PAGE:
The second truth is that systems are increasingly complex. Computers were considered complex in the 60s when they were little more than vacuum tubes, wires and lights. Punch cards came later. Tape after that. Volatile memory. Magnetic disk. Thumb drives. Single-core became multi-core. 2400 baud connections became 20 megabit connections. A “system” went from a single computer to an enclave consisting of multiple hosts and network devices possibly of heterogenous nature. Systems may even include mechanical structures and critical infrastructure. With increased complexity comes an increased opportunity for flaws. With an increased opportunity for flaws comes the increased probability of vulnerability exposure followed by vulnerability exploit. This might be a tenuous claim, but at the same time it doesn’t seem outlandish.
In any case, it’s easy to see that system complexity is ever-increasing, and with each increase in complexity we’re pushed from solving security problems for the last set of technology as we are faced with new sets of challenges (consider cloud computing security as a good example of how complexity is on the rise, even when we still haven’t fully addressed the security issues for technology and processes upon which cloud computing is founded). As practitioners of security, we can’t get the previous technology down pat without being forced to assess and mitigate the next technology advance.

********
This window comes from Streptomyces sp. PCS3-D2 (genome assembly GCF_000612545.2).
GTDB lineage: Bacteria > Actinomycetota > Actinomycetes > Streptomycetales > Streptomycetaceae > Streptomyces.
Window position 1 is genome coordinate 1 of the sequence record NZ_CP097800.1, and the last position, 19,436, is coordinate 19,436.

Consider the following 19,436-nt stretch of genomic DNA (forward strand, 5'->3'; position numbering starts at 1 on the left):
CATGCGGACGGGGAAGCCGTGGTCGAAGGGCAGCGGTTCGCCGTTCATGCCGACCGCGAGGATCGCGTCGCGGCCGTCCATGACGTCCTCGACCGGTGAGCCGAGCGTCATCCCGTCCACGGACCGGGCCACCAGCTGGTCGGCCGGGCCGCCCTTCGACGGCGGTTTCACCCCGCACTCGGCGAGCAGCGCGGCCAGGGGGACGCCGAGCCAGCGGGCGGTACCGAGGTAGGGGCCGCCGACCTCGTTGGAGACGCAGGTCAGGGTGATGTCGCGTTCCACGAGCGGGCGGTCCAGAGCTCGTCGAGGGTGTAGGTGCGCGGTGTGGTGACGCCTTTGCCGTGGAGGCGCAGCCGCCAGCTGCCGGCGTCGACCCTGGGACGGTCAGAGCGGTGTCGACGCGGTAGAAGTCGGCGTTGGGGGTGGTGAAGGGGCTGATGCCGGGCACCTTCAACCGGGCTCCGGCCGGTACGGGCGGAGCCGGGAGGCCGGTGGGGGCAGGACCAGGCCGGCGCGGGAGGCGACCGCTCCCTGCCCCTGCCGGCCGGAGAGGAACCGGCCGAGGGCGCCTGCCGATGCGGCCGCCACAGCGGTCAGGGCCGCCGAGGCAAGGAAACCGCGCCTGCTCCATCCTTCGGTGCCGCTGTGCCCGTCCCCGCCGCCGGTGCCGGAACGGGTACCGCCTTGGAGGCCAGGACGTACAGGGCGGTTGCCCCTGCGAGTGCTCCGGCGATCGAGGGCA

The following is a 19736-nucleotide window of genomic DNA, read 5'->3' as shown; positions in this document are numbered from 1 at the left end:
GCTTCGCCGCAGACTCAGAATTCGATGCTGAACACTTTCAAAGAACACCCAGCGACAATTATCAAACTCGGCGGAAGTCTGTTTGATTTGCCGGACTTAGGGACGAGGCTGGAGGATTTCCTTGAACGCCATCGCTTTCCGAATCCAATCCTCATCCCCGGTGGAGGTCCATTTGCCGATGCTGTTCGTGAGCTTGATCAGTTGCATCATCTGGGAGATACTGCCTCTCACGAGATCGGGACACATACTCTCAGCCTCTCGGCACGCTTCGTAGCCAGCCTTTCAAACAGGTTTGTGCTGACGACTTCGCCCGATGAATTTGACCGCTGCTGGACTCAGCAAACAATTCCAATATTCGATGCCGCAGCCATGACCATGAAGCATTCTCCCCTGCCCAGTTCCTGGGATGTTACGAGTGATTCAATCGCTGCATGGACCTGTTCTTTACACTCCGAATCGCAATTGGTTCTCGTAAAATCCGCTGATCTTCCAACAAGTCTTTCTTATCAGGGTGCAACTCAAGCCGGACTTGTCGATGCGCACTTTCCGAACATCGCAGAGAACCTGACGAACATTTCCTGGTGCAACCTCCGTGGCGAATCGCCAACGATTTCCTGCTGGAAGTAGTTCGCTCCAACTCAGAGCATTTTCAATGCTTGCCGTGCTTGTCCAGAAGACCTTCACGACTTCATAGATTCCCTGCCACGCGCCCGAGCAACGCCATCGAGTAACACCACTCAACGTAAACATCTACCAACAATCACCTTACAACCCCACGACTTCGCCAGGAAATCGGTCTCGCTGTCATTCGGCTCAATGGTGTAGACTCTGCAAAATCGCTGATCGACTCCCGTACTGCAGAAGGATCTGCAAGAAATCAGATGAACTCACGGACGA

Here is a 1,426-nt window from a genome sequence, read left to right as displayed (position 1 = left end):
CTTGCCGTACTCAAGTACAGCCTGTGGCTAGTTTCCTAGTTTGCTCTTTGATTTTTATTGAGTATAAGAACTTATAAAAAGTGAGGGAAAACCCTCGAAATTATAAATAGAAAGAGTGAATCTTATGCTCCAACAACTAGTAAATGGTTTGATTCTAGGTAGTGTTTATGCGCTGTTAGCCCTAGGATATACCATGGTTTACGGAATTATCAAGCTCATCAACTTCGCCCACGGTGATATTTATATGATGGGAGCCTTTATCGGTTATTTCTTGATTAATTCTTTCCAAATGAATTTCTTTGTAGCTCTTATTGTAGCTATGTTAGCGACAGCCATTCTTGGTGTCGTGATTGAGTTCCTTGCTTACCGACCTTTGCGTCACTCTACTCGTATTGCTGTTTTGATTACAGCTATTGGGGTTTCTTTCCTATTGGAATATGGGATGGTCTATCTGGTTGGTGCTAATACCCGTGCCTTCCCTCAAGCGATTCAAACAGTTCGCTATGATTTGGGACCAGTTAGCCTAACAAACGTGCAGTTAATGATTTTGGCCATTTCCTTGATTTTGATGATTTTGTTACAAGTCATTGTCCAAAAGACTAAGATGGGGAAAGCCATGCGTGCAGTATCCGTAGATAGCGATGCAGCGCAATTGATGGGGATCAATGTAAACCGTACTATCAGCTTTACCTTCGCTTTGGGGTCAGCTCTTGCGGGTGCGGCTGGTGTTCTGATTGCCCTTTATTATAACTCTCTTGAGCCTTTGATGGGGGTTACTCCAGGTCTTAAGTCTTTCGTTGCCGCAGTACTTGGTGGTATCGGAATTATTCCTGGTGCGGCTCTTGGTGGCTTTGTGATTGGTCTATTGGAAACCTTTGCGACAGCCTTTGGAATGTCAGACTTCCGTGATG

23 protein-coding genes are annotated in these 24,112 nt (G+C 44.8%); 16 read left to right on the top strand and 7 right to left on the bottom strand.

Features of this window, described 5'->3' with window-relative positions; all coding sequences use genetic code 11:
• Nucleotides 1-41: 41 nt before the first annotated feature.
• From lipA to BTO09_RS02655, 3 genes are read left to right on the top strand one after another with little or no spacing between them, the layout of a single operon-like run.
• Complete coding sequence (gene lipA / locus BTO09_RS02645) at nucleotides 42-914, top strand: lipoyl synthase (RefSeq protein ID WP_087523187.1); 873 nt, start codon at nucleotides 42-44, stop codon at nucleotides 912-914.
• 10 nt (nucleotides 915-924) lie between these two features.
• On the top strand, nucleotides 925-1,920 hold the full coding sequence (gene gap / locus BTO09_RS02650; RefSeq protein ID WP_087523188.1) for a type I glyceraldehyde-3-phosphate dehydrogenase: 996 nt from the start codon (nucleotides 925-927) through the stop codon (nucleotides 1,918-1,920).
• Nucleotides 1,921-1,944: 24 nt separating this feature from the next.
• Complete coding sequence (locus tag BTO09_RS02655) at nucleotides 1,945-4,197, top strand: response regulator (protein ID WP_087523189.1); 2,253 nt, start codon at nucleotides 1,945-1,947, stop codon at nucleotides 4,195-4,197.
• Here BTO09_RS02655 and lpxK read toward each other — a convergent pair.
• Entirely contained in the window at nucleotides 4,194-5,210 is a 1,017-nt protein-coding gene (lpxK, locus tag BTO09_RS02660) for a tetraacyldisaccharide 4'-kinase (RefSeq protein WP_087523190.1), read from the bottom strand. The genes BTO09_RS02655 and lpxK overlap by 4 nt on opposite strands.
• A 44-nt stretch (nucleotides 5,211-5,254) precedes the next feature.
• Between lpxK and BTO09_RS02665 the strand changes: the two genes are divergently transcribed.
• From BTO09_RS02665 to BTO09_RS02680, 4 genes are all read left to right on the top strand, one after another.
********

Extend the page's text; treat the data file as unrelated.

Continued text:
Motivated threat agents combined with systems complexity does not bode well for your secuirty awareness either, our third cybersecurity truth. One minute you’re secure, the next minute you’re not. Spear-phishing. 0-day vulnerabilities. Insider threats. Advanced Persistent Threats. New technologies leading to new attack vectors. Attack vectors taking advantage of legitimate work process. Countering your adversary is a lot like a government levying taxes – when you try to collect them, you’re evaded. Attackers do the same thing – cut them off at the pass, and they’ll find another way around you eventually – today’s defense is tomorrow’s Maginot Line. Things change – constantly.
The first three truths really beget the fourth. We find ourselves in the truly unfortunate circumstance of being simply outnumbered. Over the past several years that has been a cry from a variety of sources. By the way, when I say security practitioner, I mean the real thing from the lowest-level security pro to the highest level security manager. This includes the Network Operations Center and Security Operation Center people on the front lines, the malware analysts in research labs, the compliance officers, the auditors, the CSO, the CISO and so on. Not every level appreciates the other, but they’re all equally important in our cyberecosystem, and they’re all equally sparse (well, maybe not regulators).